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erdnasephile
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Re: Choosing a memorized deck

Postby erdnasephile » July 8th, 2012, 12:46 pm

M Peterson: It doesn't directly address your question, but for a practical way to get in SiStebbins order from a new deck, you might check out Darwin Ortiz at the Card Table.

S Mills: Each of the stacks has it's strengths, but IMHO, it doesn't matter all that much which one you choose as there are plenty of outstanding non-stack specific routines out there. Many favor Aaronson since so many US pros seem to use it. There are some pretty cool stack specific routines for it's use in the English literature.

Really, though, the key is just to pick one and memorize it. (That, however, is just the first step, as it doesn't become really useful until you are so comfortable with it, it's like breathing. Plus, you need to stay in trim both in your memorization and estimation, which can be tough if you infrequently perform.)

Bill Mullins
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Re: Choosing a memorized deck

Postby Bill Mullins » July 8th, 2012, 3:30 pm

Can anyone recommend an Android phone app to learn a stack? I see that there are a couple out there -- has anyone used one?

Nathan Ernest
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Re: Choosing a memorized deck

Postby Nathan Ernest » July 17th, 2012, 1:56 am

Bill Mullins wrote:Can anyone recommend an Android phone app to learn a stack? I see that there are a couple out there -- has anyone used one?


You've just given me my next Android project :-) Cheers!

Bill Mullins
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Re: Choosing a memorized deck

Postby Bill Mullins » July 17th, 2012, 11:35 am

Nathan -- do shoot me an email if you put an app together.
Bill

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Corneilius Jay
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Re: Choosing a memorized deck

Postby Corneilius Jay » August 31st, 2012, 10:44 pm

For me i went with mnemonica coupled with Harry Loraynes "Super Power Memory" I cant reccomend that book enough! never thought i could remember 100 random things but now i can and a deck only has 52 cards in it! perfect for memorising any deck order, in fact you can memorise a new deck order every day if you so wish.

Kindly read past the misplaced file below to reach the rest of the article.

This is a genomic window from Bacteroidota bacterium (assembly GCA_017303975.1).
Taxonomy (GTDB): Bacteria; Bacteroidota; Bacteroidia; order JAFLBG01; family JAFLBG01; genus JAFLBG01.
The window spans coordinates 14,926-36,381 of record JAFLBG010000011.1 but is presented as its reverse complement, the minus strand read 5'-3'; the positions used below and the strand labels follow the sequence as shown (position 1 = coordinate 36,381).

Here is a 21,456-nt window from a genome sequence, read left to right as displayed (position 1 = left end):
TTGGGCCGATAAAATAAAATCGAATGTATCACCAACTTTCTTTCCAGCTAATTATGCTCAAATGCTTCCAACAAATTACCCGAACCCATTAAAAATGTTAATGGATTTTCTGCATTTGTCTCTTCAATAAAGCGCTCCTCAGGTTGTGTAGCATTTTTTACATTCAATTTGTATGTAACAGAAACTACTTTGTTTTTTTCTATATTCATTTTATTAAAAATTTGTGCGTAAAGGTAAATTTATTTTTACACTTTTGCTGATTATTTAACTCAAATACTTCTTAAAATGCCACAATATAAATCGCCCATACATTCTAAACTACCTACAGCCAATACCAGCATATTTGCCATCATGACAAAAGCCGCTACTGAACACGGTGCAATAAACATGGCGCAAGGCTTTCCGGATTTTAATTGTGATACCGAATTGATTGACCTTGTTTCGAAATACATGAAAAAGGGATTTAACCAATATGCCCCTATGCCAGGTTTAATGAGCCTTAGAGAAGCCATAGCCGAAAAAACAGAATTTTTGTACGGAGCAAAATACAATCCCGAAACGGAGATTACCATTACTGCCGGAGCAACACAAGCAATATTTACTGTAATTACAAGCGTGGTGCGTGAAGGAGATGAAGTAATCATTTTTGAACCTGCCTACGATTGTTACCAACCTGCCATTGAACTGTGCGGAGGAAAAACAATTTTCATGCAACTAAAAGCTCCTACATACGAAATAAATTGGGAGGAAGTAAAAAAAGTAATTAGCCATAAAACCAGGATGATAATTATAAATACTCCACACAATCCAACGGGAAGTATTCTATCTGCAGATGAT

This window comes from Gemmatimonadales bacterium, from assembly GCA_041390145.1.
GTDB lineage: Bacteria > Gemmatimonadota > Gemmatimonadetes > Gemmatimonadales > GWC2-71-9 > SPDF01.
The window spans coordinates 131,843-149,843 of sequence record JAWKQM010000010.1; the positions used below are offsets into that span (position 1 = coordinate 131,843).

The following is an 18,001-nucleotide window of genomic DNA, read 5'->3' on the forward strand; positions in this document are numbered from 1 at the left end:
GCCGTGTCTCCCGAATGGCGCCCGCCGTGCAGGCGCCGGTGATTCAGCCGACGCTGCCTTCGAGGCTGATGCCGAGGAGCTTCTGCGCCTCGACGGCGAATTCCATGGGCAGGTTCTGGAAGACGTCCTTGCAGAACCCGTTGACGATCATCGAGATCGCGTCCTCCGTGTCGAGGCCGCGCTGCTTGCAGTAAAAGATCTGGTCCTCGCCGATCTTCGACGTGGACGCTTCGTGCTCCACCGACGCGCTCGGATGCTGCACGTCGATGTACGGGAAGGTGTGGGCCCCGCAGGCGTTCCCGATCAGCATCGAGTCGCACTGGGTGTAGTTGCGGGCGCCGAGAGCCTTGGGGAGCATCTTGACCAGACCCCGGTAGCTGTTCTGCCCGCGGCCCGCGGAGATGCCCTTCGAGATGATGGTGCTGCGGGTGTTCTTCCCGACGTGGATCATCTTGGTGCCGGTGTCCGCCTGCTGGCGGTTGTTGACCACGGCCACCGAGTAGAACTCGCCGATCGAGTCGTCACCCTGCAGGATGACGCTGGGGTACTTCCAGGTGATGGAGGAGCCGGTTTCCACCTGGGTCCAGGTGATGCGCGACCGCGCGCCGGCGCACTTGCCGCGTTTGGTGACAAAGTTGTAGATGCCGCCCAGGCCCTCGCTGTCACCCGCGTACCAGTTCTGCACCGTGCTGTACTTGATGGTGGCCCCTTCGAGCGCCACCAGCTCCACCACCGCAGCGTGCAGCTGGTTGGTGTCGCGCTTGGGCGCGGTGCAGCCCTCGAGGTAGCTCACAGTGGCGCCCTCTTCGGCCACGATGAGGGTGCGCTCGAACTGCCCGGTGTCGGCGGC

Hope this helped.
Regards.
Neil.

Ray Eden
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Re: Choosing a memorized deck

Postby Ray Eden » September 1st, 2012, 1:29 am

I've been using the Aronson Stack for a couple years now.

Tom Frame
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Re: Choosing a memorized deck

Postby Tom Frame » September 1st, 2012, 11:26 am

The Aronson stack is my choice. I love it for the built-in features. With minimal manipulation of the deck, the interlocked sub-stacks allow you to perform a spelling effect, deal a perfect hand of Bridge, deal winning hands of Draw, Stud, Ten Card Poker, and Any Poker Hand Called For.

Though Simon didn't intend to do it, and was pleased to hear that my crack staff and I made this discovery, his wonderful stack allows you to perform numerous frightening Texas Hold 'Em effects. I included four of them by me, Sterling Dare, John Born and Norman Beck in my book, Hold 'Em Magic.

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Corneilius Jay
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Re: Choosing a memorized deck

Postby Corneilius Jay » September 1st, 2012, 5:44 pm

I believe Dai Vernon used to memorise a new deck order every night before going to bed as practice using Harry Lorayne's methods in super power memory.
Regards.

Neil.